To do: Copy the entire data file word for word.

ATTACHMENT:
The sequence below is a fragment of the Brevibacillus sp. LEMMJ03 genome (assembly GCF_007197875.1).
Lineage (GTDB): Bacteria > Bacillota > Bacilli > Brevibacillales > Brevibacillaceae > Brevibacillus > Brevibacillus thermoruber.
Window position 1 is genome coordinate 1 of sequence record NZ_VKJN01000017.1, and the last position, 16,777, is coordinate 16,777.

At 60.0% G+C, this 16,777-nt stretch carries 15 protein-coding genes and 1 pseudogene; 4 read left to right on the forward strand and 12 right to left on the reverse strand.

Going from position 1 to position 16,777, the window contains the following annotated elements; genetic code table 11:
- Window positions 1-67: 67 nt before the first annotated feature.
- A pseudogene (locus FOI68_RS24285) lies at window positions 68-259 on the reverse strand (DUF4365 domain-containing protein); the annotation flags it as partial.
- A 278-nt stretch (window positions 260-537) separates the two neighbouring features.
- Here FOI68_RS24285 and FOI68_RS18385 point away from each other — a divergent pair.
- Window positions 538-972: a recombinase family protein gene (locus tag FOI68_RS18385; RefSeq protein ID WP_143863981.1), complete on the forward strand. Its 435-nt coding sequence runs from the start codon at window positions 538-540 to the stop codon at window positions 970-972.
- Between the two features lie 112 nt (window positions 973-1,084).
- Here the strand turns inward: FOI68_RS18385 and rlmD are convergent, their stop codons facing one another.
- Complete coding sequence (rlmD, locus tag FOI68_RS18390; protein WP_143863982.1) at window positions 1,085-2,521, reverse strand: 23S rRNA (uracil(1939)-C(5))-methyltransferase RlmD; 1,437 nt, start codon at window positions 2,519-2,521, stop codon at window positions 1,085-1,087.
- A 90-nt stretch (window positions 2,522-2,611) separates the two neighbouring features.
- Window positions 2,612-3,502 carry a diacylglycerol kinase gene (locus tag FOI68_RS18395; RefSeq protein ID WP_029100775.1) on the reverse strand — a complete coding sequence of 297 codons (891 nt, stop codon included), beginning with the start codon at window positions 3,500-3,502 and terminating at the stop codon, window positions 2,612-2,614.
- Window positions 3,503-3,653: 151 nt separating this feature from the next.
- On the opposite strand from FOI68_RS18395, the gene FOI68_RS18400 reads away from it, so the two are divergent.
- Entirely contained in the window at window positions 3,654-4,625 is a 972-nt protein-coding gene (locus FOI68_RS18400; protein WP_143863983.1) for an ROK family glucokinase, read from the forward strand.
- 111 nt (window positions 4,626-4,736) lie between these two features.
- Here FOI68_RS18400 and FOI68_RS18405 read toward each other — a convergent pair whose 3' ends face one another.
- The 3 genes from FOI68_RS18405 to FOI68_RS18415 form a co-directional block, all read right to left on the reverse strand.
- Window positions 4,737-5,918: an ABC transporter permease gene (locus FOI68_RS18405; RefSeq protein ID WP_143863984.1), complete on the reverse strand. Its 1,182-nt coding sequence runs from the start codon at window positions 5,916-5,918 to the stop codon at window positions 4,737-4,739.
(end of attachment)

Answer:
The sequence below is a fragment of the Brevibacillus sp. LEMMJ03 genome (assembly GCF_007197875.1).
Lineage (GTDB): Bacteria > Bacillota > Bacilli > Brevibacillales > Brevibacillaceae > Brevibacillus > Brevibacillus thermoruber.
Window position 1 is genome coordinate 1 of sequence record NZ_VKJN01000017.1, and the last position, 16,777, is coordinate 16,777.

At 60.0% G+C, this 16,777-nt stretch carries 15 protein-coding genes and 1 pseudogene; 4 read left to right on the forward strand and 12 right to left on the reverse strand.

Going from position 1 to position 16,777, the window contains the following annotated elements; genetic code table 11:
- Window positions 1-67: 67 nt before the first annotated feature.
- A pseudogene (locus FOI68_RS24285) lies at window positions 68-259 on the reverse strand (DUF4365 domain-containing protein); the annotation flags it as partial.
- A 278-nt stretch (window positions 260-537) separates the two neighbouring features.
- Here FOI68_RS24285 and FOI68_RS18385 point away from each other — a divergent pair.
- Window positions 538-972: a recombinase family protein gene (locus tag FOI68_RS18385; RefSeq protein ID WP_143863981.1), complete on the forward strand. Its 435-nt coding sequence runs from the start codon at window positions 538-540 to the stop codon at window positions 970-972.
- Between the two features lie 112 nt (window positions 973-1,084).
- Here the strand turns inward: FOI68_RS18385 and rlmD are convergent, their stop codons facing one another.
- Complete coding sequence (rlmD, locus tag FOI68_RS18390; protein WP_143863982.1) at window positions 1,085-2,521, reverse strand: 23S rRNA (uracil(1939)-C(5))-methyltransferase RlmD; 1,437 nt, start codon at window positions 2,519-2,521, stop codon at window positions 1,085-1,087.
- A 90-nt stretch (window positions 2,522-2,611) separates the two neighbouring features.
- Window positions 2,612-3,502 carry a diacylglycerol kinase gene (locus tag FOI68_RS18395; RefSeq protein ID WP_029100775.1) on the reverse strand — a complete coding sequence of 297 codons (891 nt, stop codon included), beginning with the start codon at window positions 3,500-3,502 and terminating at the stop codon, window positions 2,612-2,614.
- Window positions 3,503-3,653: 151 nt separating this feature from the next.
- On the opposite strand from FOI68_RS18395, the gene FOI68_RS18400 reads away from it, so the two are divergent.
- Entirely contained in the window at window positions 3,654-4,625 is a 972-nt protein-coding gene (locus FOI68_RS18400; protein WP_143863983.1) for an ROK family glucokinase, read from the forward strand.
- 111 nt (window positions 4,626-4,736) lie between these two features.
- Here FOI68_RS18400 and FOI68_RS18405 read toward each other — a convergent pair whose 3' ends face one another.
- The 3 genes from FOI68_RS18405 to FOI68_RS18415 form a co-directional block, all read right to left on the reverse strand.
- Window positions 4,737-5,918: an ABC transporter permease gene (locus FOI68_RS18405; RefSeq protein ID WP_143863984.1), complete on the reverse strand. Its 1,182-nt coding sequence runs from the start codon at window positions 5,916-5,918 to the stop codon at window positions 4,737-4,739.